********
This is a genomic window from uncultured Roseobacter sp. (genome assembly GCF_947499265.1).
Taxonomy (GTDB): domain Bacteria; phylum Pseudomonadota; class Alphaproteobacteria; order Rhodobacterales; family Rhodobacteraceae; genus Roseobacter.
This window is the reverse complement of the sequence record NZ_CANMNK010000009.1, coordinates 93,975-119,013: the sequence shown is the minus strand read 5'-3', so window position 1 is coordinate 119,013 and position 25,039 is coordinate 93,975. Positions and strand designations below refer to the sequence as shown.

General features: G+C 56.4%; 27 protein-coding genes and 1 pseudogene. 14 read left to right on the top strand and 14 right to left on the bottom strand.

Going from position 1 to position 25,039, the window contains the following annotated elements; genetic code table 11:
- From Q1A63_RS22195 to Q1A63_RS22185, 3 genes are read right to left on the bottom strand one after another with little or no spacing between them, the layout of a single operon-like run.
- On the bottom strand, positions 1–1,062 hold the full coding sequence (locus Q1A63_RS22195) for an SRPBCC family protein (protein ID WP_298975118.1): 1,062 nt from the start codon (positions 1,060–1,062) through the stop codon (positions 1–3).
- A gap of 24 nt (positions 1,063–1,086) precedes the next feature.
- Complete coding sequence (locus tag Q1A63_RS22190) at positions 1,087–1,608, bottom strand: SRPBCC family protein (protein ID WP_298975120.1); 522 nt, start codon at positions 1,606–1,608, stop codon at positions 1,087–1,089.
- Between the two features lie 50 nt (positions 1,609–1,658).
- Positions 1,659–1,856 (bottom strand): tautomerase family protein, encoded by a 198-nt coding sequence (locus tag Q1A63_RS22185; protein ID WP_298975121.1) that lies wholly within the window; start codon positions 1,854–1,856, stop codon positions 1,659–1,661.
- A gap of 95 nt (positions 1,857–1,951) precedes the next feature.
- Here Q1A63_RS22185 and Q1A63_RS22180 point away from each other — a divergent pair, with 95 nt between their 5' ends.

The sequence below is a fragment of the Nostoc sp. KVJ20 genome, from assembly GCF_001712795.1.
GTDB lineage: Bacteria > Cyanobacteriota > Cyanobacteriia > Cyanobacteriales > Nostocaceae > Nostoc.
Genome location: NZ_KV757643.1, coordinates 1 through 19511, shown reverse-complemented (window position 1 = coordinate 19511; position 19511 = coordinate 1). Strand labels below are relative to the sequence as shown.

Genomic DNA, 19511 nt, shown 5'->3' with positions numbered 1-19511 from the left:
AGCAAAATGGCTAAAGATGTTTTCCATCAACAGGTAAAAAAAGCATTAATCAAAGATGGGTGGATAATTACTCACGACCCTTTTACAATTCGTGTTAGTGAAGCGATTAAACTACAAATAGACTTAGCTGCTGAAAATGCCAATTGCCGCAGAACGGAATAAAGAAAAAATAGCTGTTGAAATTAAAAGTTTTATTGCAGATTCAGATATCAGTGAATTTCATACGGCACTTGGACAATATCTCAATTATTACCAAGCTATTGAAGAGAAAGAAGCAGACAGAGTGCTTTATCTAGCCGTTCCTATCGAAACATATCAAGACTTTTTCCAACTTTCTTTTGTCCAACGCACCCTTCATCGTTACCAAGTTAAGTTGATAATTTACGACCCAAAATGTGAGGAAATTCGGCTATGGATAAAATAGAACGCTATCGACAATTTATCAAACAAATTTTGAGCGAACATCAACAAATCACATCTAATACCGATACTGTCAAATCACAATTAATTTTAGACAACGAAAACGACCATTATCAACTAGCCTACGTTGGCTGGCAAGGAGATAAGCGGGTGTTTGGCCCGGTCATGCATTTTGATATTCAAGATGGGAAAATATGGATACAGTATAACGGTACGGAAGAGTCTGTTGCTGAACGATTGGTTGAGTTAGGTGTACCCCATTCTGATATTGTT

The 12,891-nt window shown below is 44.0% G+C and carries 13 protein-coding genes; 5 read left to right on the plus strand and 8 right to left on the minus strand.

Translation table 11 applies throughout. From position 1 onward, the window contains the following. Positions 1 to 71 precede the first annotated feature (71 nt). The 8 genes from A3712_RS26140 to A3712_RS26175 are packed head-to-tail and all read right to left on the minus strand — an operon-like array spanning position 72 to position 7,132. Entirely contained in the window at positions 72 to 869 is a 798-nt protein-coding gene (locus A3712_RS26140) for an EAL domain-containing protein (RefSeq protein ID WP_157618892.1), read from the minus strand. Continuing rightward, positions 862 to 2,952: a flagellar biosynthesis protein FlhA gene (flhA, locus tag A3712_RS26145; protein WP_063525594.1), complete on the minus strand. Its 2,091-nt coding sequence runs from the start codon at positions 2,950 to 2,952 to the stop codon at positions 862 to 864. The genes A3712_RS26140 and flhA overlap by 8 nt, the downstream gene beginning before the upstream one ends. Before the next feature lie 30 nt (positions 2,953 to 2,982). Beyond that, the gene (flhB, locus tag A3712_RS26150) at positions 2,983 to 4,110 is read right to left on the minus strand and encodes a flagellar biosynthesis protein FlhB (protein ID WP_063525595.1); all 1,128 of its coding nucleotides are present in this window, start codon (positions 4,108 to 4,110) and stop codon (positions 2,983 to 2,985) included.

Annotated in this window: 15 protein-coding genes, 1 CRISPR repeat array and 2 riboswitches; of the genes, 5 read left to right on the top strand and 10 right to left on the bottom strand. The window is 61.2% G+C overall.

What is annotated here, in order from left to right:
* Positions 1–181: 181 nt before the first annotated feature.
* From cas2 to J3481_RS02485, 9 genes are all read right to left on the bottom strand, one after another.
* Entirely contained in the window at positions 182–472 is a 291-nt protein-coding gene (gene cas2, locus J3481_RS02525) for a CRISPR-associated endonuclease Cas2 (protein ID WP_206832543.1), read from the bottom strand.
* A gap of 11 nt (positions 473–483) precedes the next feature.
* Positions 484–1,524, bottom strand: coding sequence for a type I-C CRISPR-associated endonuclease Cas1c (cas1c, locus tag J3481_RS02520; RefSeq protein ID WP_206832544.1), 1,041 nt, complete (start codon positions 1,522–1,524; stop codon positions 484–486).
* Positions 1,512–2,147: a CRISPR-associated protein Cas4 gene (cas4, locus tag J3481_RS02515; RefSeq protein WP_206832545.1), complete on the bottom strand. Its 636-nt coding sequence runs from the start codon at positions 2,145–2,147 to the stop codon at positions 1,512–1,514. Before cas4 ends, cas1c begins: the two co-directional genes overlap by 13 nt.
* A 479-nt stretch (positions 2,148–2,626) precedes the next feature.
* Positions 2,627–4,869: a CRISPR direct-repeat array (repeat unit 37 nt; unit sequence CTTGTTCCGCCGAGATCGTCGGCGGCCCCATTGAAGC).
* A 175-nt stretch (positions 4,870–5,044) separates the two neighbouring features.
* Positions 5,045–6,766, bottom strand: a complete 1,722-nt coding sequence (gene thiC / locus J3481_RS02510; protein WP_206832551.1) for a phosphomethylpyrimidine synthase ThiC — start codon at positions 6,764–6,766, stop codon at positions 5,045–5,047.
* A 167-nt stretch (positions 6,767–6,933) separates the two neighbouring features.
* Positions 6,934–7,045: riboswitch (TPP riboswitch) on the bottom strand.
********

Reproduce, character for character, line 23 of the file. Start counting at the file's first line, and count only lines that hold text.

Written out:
* Positions 1–181: 181 nt before the first annotated feature.